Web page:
The Broken Thumb of Fate, the Collapse of the ’64 Phillies
Frank Thomas and I have been faithful friends for nearly twenty years. I am referring to the “Original” Frank Thomas who was a rookie for the Pirates in 1951 and an original New York Met in 1962; not to confuse him with the White Sox slugger of the nineties.
I met Frank at a Pirates’ Dream Week Camp in 1993. He was my coach along with Kent Tekulve. We have visited in person a couple of times and have talked on the phone but the United States Post Office has been the guardian of our friendship for all of these years. We have exchanged close to one hundred and fifty cards and letters over that time. Together we have share news about our families, the status of health issues, and of course baseball past and present.
For the longest time I did not talk to him about the infamous collapse of the 1964 Phillies. You see Frank spent most of his career on non-contenders. He was a star on the awful Pittsburgh Pirates teams of the fifties. As fate would have it, he was traded to the 1959 Cincinnati Reds for three players: Harvey Haddix, Don Hoak, and Smokey Burgess. They proved to be the missing pieces of the puzzle for the 1960 World Champion Pittsburgh Pirates. Then to rub more salt in his wounds, he ended up on the 1962 New York Mets, although, he did lead them with 34 homeruns.
So, when Frank was traded to the first-place Philadelphia Phillies it seemed like redemption!
He played his first game with the Phillies on August 7, 1964 and responded by hitting a two-run homer in a 9-4 victory over his former team. He made Art Mahaffey a winner. The newly acquired juggernaut went on to a .302 batting average, 7 homers and 27 runs batted in for thirty three games. The Philadelphia Phillies’ lead climbed from 1 ½ games to 6 ½ during that span.
Unfortunately fate can also become ugly. On September 8th, during the fourth inning of a game with the Los Angeles Dodgers, Frank Thomas hurt his thumb by sliding back head first while scrambling to second base. His hand slipped under the bag jamming into the anchoring pin. The thumb swelled up, but he continued to play. After the game, he went to the Temple University Hospital. The doctors diagnosed it as a cracked base of the thumb. Philadelphia papers declared that Frank was out for the rest of the season!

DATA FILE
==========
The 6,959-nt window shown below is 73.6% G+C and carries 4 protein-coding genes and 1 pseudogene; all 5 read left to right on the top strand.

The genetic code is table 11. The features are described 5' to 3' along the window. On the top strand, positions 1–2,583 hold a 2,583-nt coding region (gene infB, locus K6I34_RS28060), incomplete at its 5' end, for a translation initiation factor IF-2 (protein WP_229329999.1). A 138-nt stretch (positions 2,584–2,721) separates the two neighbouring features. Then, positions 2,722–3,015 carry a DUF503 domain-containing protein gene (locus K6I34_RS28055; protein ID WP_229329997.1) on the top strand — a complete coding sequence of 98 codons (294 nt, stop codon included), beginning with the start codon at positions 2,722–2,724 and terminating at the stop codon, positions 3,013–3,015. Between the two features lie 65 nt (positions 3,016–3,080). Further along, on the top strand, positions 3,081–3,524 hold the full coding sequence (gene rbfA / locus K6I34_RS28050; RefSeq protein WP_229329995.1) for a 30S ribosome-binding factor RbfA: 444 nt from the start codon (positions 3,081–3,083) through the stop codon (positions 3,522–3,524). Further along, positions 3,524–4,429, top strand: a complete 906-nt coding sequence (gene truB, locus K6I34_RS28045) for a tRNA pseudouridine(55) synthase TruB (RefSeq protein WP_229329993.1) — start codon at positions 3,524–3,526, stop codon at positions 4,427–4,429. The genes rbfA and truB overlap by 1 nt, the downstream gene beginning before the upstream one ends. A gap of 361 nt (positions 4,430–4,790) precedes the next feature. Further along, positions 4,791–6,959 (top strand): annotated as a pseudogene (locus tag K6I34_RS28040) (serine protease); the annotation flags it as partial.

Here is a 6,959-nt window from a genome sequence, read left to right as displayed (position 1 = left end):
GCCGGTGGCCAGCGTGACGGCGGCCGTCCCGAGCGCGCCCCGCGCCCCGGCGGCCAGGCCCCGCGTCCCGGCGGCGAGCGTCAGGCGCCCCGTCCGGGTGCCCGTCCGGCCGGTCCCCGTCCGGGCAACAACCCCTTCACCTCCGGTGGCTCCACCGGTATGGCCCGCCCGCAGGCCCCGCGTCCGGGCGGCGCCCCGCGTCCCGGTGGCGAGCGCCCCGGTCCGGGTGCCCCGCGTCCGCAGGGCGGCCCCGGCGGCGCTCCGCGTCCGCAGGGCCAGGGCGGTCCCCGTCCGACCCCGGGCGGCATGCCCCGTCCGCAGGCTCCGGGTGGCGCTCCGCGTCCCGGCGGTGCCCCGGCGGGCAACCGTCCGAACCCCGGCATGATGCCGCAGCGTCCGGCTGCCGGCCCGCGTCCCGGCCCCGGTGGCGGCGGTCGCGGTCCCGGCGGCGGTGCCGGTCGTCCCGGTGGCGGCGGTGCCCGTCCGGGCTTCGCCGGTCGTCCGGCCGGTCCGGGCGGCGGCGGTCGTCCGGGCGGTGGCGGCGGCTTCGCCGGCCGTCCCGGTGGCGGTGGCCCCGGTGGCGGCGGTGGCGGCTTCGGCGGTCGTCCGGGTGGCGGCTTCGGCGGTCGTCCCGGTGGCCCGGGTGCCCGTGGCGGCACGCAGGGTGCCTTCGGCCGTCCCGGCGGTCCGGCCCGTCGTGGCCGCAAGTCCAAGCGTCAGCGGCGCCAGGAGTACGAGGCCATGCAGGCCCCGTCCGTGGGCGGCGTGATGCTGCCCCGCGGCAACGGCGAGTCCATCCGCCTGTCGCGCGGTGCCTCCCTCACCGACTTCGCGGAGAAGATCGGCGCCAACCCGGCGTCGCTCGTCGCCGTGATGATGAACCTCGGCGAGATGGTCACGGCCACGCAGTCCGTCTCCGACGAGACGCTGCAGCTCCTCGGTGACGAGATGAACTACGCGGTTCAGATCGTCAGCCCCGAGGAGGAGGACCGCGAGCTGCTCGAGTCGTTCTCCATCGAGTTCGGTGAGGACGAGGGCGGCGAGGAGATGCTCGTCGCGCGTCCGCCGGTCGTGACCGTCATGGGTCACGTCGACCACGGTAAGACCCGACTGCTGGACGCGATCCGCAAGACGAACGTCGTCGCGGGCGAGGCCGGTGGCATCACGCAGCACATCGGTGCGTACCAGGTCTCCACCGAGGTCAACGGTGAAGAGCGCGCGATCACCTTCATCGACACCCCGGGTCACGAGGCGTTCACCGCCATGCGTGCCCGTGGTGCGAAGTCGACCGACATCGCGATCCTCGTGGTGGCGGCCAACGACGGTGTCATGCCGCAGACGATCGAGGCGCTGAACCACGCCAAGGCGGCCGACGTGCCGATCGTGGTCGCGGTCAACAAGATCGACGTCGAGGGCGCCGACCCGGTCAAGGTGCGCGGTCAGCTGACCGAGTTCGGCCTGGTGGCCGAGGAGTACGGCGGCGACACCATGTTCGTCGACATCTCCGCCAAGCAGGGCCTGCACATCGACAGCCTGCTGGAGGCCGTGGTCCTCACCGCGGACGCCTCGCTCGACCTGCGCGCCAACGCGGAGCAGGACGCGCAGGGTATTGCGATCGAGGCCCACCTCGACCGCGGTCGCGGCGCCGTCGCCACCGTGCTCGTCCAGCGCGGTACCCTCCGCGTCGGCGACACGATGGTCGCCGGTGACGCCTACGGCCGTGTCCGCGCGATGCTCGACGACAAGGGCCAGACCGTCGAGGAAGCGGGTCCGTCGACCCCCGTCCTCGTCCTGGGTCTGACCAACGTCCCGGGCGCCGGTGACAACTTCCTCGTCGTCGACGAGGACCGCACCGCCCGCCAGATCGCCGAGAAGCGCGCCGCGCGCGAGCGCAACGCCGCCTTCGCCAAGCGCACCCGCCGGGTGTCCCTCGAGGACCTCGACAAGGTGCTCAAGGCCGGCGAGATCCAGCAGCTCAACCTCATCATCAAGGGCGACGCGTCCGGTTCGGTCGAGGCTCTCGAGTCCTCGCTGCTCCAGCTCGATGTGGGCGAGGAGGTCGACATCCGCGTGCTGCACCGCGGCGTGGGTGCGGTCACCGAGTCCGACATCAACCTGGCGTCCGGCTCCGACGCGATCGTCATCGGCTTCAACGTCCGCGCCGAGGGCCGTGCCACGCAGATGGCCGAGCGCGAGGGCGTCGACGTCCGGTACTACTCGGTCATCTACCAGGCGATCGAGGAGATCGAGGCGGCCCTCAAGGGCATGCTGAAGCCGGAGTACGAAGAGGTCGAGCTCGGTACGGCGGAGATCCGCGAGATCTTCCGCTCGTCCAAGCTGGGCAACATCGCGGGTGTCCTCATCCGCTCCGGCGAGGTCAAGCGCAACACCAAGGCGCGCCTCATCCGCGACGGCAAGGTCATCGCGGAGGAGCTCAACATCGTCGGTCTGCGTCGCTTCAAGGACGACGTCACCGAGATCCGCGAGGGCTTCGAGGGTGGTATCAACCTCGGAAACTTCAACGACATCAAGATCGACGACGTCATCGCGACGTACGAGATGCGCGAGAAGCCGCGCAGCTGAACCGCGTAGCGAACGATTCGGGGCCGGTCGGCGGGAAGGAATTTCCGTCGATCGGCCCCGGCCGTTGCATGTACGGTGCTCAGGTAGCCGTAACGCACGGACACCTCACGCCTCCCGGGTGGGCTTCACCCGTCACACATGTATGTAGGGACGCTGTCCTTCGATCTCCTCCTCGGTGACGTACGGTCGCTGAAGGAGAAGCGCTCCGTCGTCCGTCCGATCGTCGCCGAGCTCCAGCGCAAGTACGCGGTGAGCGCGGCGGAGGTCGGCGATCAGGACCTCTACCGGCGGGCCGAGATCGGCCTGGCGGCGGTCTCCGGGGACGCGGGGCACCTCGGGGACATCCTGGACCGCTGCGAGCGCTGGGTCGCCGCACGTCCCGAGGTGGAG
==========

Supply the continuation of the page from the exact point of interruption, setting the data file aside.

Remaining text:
It is popular to blame Gene Mauch for “over pitching” Jim Bunning and Chris Short. In 1964, Bunning was 19-8 but the Phils lost three of his last five starts. Similarly, Short was 17-9 but failed to win in four of his last six starts. While Mauch was arguably thought to be a baseball genius he was not known as the best handler of pitching staffs. The latter was the opinion of some of his former pitchers.
Several years ago, a friend from work who was from Philadelphia blamed the Phillies demise on Frank’s broken thumb. I mentioned this to Frank in my next letter. His response was simply, “Bobby, your friend is absolutely right!” Not that I doubted Frank, but I decided to research some of the numbers.
Since Frank normally batted fourth or sixth that season, I researched the numbers for those places in the batting order. The players who batted there while Frank was injured were: Alex Johnson, Danny Cater, Richie Allen, tony Taylor, Wes Covington and Costen Shockley (played in 11 games in ’64).
The following are the batting statistics for September 9th until end of season:
Those who batted fourth:
AB- 82, H-25, RBIs-8 and HRs-1 with a batting average of .305
Those who batted sixth:
AB-76, H-18, RBIs-4, and HRs-0 with a batting average of .237
(The above is the 22 games without Frank Thomas)
Compare the above stats with the statistics for Frank before the injury:
Statistics from the clean-up position:
AB-56, H-19, RBIs-18, HR-3 with a batting average of .339
His numbers while batting sixth:
AB-60, H-18, RBIs-9, HR-4 with a batting average of .300
Since Frank played first base, he was replaced by Danny Cater, John Herrnstein, Vic Power and Costen Shockley. They combined for the following:
AB-72, H-14, RBIs-4, and HR-0 with a batting average of .194.
While it is easy to blame Mauch for pitching Bunning and Short with minimum res, the return of Thomas’ “hot bat” surely would have changed the outcome of the standings. Instead, the 1964 World Series would have been Phillies and Yankees.
In conclusion, the collapse of the Phillies was not due to a couple of tired arms but actually to a broken thumb!